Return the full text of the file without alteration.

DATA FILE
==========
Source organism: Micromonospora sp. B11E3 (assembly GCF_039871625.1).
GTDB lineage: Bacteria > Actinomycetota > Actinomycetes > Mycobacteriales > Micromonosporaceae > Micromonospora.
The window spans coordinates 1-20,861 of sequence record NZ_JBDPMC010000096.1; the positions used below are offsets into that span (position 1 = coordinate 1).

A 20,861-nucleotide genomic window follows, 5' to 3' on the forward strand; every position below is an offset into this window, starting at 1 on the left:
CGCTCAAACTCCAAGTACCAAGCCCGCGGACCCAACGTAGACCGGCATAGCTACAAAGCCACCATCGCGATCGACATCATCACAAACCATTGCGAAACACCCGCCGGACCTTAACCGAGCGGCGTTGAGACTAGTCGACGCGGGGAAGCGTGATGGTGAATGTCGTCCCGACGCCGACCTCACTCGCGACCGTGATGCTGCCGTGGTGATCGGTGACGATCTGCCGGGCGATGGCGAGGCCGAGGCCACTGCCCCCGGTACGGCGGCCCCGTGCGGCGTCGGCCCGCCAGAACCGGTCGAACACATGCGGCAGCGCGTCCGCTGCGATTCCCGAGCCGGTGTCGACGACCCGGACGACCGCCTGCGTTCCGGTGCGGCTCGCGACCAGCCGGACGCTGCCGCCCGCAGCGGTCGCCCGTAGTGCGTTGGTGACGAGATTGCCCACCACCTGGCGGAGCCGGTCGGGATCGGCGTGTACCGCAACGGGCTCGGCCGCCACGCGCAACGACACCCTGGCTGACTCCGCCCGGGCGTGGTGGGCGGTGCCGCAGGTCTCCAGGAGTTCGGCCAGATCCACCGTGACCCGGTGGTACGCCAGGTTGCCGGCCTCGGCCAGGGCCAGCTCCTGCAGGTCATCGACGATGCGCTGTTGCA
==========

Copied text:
Source organism: Micromonospora sp. B11E3 (assembly GCF_039871625.1).
GTDB lineage: Bacteria > Actinomycetota > Actinomycetes > Mycobacteriales > Micromonosporaceae > Micromonospora.
The window spans coordinates 1-20,861 of sequence record NZ_JBDPMC010000096.1; the positions used below are offsets into that span (position 1 = coordinate 1).

A 20,861-nucleotide genomic window follows, 5' to 3' on the forward strand; every position below is an offset into this window, starting at 1 on the left:
CGCTCAAACTCCAAGTACCAAGCCCGCGGACCCAACGTAGACCGGCATAGCTACAAAGCCACCATCGCGATCGACATCATCACAAACCATTGCGAAACACCCGCCGGACCTTAACCGAGCGGCGTTGAGACTAGTCGACGCGGGGAAGCGTGATGGTGAATGTCGTCCCGACGCCGACCTCACTCGCGACCGTGATGCTGCCGTGGTGATCGGTGACGATCTGCCGGGCGATGGCGAGGCCGAGGCCACTGCCCCCGGTACGGCGGCCCCGTGCGGCGTCGGCCCGCCAGAACCGGTCGAACACATGCGGCAGCGCGTCCGCTGCGATTCCCGAGCCGGTGTCGACGACCCGGACGACCGCCTGCGTTCCGGTGCGGCTCGCGACCAGCCGGACGCTGCCGCCCGCAGCGGTCGCCCGTAGTGCGTTGGTGACGAGATTGCCCACCACCTGGCGGAGCCGGTCGGGATCGGCGTGTACCGCAACGGGCTCGGCCGCCACGCGCAACGACACCCTGGCTGACTCCGCCCGGGCGTGGTGGGCGGTGCCGCAGGTCTCCAGGAGTTCGGCCAGATCCACCGTGACCCGGTGGTACGCCAGGTTGCCGGCCTCGGCCAGGGCCAGCTCCTGCAGGTCATCGACGATGCGCTGTTGCA